NEW YORK — New York banks holding frozen Sudanese accounts must release assets to satisfy a $314 million judgment stemming from injuries to sailors in the USS Cole bombing, a federal appeals court said Wednesday.
The 2nd U.S. Circuit Court of Appeals in Manhattan rejected arguments that Sudanese officials were not properly alerted to the plaintiffs' claims and that the assets of Sudan cannot be used to satisfy the judgment because the plaintiffs failed to get authorization from the Office of Foreign Assets Control or a statement from the Department of Justice.
A decision written by Circuit Judge Denny Chin said a 2012 default judgment by the U.S. District Court for the District of Columbia must be paid by the banks.
The ruling came in a lawsuit brought in 2010 by 15 injured sailors and three spouses. The lawsuit blamed the Oct. 12, 2000, attack on the USS Cole in Yemen on al-Qaida and Sudan, which it said provided material support to terrorists. The bombing killed 17 U.S. Navy sailors and injured dozens more.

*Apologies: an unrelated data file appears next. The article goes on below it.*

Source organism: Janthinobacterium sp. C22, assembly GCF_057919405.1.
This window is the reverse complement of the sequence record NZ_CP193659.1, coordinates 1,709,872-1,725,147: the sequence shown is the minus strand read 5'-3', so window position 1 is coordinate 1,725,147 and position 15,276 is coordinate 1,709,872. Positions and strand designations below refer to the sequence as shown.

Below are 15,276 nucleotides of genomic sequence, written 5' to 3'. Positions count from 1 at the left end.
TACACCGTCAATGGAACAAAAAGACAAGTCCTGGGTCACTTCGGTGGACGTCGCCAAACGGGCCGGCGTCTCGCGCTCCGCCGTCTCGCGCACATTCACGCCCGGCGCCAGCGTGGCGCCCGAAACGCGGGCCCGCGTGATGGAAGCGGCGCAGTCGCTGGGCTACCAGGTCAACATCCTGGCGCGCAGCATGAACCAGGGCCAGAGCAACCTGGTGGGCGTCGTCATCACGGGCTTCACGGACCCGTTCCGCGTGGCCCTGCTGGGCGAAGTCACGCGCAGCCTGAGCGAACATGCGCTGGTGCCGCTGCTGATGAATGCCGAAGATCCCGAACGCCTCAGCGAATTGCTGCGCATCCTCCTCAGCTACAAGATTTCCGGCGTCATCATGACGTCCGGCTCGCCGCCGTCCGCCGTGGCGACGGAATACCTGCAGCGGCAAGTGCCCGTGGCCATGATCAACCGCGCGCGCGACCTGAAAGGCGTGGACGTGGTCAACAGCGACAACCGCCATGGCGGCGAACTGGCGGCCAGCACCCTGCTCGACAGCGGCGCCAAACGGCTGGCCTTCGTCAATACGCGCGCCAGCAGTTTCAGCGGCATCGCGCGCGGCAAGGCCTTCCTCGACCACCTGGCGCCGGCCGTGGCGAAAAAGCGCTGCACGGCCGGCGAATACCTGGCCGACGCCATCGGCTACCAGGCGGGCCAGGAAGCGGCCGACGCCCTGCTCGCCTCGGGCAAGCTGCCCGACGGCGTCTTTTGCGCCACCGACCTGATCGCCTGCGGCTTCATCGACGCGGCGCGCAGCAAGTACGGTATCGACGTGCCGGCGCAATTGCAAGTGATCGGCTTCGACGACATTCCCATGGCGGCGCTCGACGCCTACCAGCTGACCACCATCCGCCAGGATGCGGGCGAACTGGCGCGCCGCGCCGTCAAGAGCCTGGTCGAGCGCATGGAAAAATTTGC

The 2nd Circuit said it was sufficient that the lawsuit was served on the Sudanese minister of foreign affairs at the Sudanese Embassy in Washington. When no response to the lawsuit was made within 60 days, the default judgment was entered. The appeals ruling noted that Sudan failed to appear in court or contest the judgment after notification of it was sent to the Sudanese Embassy in April 2012. Sudan did not appeal until January 2014.
Although foreign states are usually immune to the jurisdiction of U.S. courts, an exception was made by Congress in 1996 so U.S. citizens could sue foreign states designed by the State Department as sponsors of terrorism.
Lawyers on each side did not immediately respond to requests for comment.